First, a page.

International train travel has been upgrading and improving leaps and bounds recently. First, Eurostar introduced Amazon Prime Video free of charge for their services. In addition, channel tunnel operator Eurotunnel has been trying to expand its range of services to offer links to Holland for customers for a while now. In fact, it was over 5 years ago a direct link between the United Kingdom and The Netherlands was first discussed between German operator Deutsche Bahn and Eurotunnel.
But now it looks as though it is going to happen soon courtesy of our favourite train company. The very first direct trains from, yes, Eurostar, London to Amsterdam is due to set off in 2018. Here’s everything you need to know.
When and How Can You Get a Eurostar London to Amsterdam?
There will be a select number of trains per day at first in order to gauge demand. This gives Eurostar the opportunity to introduce the new route to potential travellers in Holland. It will be a brand new company and route there, so it’s expected reciprocating visits from Amsterdam to London will be low at first.
The London Amsterdam route will be direct and take 4 and a half hours roughly. But, as a result of the forecasted low demand for return journeys, when travelling from Amsterdam to London passengers will have to go through passport controls in Brussels. It is planned to have this happen in Holland in the near future, however, in order to ensure direct transfers both ways.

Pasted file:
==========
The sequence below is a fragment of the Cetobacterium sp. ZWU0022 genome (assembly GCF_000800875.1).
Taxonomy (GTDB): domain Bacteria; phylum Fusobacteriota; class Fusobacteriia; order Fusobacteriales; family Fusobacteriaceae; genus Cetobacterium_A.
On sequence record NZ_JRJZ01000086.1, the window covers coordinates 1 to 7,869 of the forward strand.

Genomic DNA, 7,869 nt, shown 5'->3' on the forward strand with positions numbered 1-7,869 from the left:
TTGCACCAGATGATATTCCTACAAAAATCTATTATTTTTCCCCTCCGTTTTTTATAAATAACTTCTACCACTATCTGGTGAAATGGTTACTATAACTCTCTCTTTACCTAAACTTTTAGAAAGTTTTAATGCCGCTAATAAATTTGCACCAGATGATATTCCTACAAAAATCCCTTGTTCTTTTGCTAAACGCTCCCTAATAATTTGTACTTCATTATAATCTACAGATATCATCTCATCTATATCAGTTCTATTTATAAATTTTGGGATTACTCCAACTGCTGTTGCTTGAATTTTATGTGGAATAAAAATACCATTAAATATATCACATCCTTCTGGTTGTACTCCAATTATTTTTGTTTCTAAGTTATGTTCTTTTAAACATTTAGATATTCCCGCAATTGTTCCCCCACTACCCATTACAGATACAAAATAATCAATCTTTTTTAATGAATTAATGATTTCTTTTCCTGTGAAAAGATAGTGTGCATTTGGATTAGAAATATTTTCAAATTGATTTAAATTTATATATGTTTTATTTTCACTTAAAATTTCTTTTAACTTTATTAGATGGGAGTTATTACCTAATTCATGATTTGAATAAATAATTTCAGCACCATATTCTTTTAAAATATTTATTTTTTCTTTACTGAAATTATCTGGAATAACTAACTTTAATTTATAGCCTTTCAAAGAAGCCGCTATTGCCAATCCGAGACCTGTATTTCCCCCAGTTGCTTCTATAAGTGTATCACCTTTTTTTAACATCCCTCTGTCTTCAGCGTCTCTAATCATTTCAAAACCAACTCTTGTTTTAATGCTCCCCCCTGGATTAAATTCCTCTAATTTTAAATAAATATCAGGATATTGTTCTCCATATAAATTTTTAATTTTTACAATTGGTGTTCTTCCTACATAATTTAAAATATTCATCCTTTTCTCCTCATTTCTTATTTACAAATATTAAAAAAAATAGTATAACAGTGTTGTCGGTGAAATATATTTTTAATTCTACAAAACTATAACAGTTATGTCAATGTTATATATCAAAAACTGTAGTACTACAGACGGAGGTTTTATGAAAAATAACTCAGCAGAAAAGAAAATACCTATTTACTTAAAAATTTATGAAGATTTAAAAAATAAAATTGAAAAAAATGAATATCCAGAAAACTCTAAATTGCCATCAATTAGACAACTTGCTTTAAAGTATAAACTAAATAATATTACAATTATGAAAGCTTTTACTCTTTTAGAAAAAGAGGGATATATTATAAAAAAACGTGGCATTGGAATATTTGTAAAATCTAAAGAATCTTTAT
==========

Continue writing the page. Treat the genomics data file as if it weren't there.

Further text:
How Does the Eurostar London to Amsterdam Compare to Flying?
Initially, Eurostar will be offering 2 trains per day to the Dutch Capital. These are planned from St Pancras at 08:31 and 17:31. If you are lucky enough to take advantage of this you will really see the difference to taking a direct flight here too. With free WiFi, Amazon Prime Video, Plug Sockets and much better leg room if you like to be busy on your journey the train has to be a strong option. Not to mention the ground level scenery!
For those keen on sustainable or ecotourism too, the train journey has been measured to emit around 80% less carbon into the atmosphere than an equivalent passenger flight.
The route has been launched to compete directly with the airlines. Because of this, prices are low. Tickets will be available from the 20th of February and start a £35 one-way, which is very competitive with the flying option.
Eurostar has certainly seen an opportunity here. Over 4 million people travel from the London area to Amsterdam each year and this direct link could be exactly what the two cities need.
So it looks as though many more Brits will be taking the trip to Amsterdam in the future. Compare it against the London Paris Eurostar route. When this was introduced, there was also roughly 4 million people travelling between the two capitals every year. Since then, it is said visits have doubled to around 8 million per year. It looks as there is now potential for the same to happen between the Dutch and UK Capitals, which will hopefully bring huge benefit to both countries economies.
With UK tourism due to reach record levels this year, who knows where we could go with the Eurostar London to Amsterdam route!